A natural gas pipeline explosion at Kinder Morgan, Inc. in Goodrich caused a shut down of U.S. Highway 59 in both directions and several nearby residences were evacuated for approximately one hour Sunday morning. (Photo by Kenneth Hambrick)A natural gas pipeline explosion at Kinder Morgan, Inc. in Goodrich caused a shut down of U.S. Highway 59 in both directions and several nearby residences were evacuated for approximately one hour Sunday morning. (Photo by Kenneth Hambrick)

VFDs, sheriff’s departments among first to scene

By Jason Chlapek
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San Jacinto County-A pipeline explosion at Kinder Morgan, Inc. in Goodrich Sunday morning caused a brief scare for residents in the area.

“It was pretty scary for a couple of hours,” Goodrich Volunteer Fire Department Chief Kenneth Hambrick said. “I don’t know what the cause of the explosion was. I heard the explosion and we started getting some calls about it.”

The natural gas pipeline explosion took place at approximately 7:40 a.m. U.S. Highway 59 was closed and several area residences were asked to evacuate.

Kinder Morgan, Inc. is located near the Trinity River, along the Polk-San Jacinto County line, which prompted response from agencies on both sides of the river. In addition to the Goodrich VFD, the Camilla VFD, Polk County Sheriff’s, San Jacinto County Sheriff’s and Department of Public Safety were on the scene as well.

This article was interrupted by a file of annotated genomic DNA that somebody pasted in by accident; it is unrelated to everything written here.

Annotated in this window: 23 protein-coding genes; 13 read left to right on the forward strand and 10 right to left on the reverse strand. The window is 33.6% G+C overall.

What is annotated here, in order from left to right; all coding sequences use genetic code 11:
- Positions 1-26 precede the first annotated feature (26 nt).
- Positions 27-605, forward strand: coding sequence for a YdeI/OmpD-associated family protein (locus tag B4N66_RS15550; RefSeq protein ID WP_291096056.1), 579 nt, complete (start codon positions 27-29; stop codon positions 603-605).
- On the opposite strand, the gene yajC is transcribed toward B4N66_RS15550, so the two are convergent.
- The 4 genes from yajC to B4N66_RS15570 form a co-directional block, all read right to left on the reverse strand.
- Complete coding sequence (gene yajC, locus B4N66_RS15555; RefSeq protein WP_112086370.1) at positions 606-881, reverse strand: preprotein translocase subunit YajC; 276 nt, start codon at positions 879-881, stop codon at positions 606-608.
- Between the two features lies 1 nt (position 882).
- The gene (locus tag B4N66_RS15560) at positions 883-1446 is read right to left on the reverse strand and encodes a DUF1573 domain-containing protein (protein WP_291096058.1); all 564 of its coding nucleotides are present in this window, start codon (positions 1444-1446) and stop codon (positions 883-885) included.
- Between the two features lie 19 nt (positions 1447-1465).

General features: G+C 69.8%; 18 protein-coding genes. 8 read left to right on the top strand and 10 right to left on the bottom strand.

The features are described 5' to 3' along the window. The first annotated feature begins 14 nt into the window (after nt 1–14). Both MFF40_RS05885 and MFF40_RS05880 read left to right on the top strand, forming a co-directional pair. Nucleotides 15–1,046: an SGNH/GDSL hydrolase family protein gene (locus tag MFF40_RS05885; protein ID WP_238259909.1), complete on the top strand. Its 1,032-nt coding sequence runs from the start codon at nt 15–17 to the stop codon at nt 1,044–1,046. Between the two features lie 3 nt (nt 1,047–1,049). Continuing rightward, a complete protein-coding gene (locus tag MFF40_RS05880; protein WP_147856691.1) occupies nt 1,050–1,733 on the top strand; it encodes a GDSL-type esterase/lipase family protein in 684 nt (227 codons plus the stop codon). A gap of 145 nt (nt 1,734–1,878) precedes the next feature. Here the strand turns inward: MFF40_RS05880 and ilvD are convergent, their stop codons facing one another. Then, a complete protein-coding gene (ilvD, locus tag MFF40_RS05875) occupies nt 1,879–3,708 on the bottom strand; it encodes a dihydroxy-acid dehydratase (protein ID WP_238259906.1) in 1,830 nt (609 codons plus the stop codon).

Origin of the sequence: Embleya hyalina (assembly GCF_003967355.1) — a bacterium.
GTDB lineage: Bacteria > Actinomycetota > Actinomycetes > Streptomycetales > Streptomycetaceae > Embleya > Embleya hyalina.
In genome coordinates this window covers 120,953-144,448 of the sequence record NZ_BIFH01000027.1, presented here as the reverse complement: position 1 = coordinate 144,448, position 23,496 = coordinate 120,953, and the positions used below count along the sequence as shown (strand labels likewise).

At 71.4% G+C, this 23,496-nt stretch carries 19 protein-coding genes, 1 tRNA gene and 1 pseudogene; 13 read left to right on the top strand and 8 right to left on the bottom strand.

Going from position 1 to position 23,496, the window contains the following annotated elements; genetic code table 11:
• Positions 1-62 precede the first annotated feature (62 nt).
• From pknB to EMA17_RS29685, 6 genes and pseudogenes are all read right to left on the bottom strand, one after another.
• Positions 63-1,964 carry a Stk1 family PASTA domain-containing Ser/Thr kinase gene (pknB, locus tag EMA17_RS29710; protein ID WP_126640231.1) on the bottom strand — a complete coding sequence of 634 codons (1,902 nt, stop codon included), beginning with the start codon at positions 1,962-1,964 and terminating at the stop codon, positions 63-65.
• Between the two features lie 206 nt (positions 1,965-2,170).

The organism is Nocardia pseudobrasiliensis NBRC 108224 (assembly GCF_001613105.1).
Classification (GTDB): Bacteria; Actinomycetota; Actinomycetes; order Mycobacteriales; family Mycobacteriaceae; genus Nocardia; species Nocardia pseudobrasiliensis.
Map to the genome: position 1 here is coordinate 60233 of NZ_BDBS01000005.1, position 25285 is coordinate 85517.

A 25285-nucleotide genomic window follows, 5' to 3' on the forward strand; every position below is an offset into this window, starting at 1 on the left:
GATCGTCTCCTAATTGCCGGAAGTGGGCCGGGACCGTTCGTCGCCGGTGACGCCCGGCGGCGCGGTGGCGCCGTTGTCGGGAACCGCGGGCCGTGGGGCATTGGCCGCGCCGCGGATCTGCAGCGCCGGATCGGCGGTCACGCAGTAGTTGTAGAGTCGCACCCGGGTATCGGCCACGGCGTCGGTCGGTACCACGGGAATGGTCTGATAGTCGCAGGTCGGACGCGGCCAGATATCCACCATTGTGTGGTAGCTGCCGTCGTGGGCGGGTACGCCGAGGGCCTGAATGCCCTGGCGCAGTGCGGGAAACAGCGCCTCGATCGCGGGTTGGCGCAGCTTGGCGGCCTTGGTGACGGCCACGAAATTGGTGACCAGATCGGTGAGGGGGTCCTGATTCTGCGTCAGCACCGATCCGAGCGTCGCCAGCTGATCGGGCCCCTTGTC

“It was non-lethal and a neighborhood was evacuated, but 20 minutes later, the evacuation was rescinded,” San Jacinto County Judge Fritz Faulkner said.

Once Hambrick and his department received word of the accident, he called the PCSO and traveled to the location of the explosion. Upon his arrival, others were on the scene as well.

“The DPS had the road blocked and a representative was there,” Hambrick said. “We could see from the bridge down the river where the gas was coming out. It was on the north bank of the Trinity River. We were on scene until there was no more gas release.”

About an hour later, there was no longer gas releasing into the atmosphere. According to Hambrick, he has experienced a similar situation in the past.

“I’ve dealt with them in my 50 years as a firefighter and 25 at Shell Pipeline,” he said. “Once there was no more gas release, we left the scene and traffic picked up again. It was in a remote area and natural gas is a clean gas, so when it goes in the air it dissipates.”

Fortunately for Hambrick, it was just a minor hiccup in his regular Sunday morning routine, although he didn’t say whether or not he made it to church on time.

“We were getting ready to go to church and I was drinking coffee when it happened,” the Goodrich resident said. “It kind of shook the windows at the house.”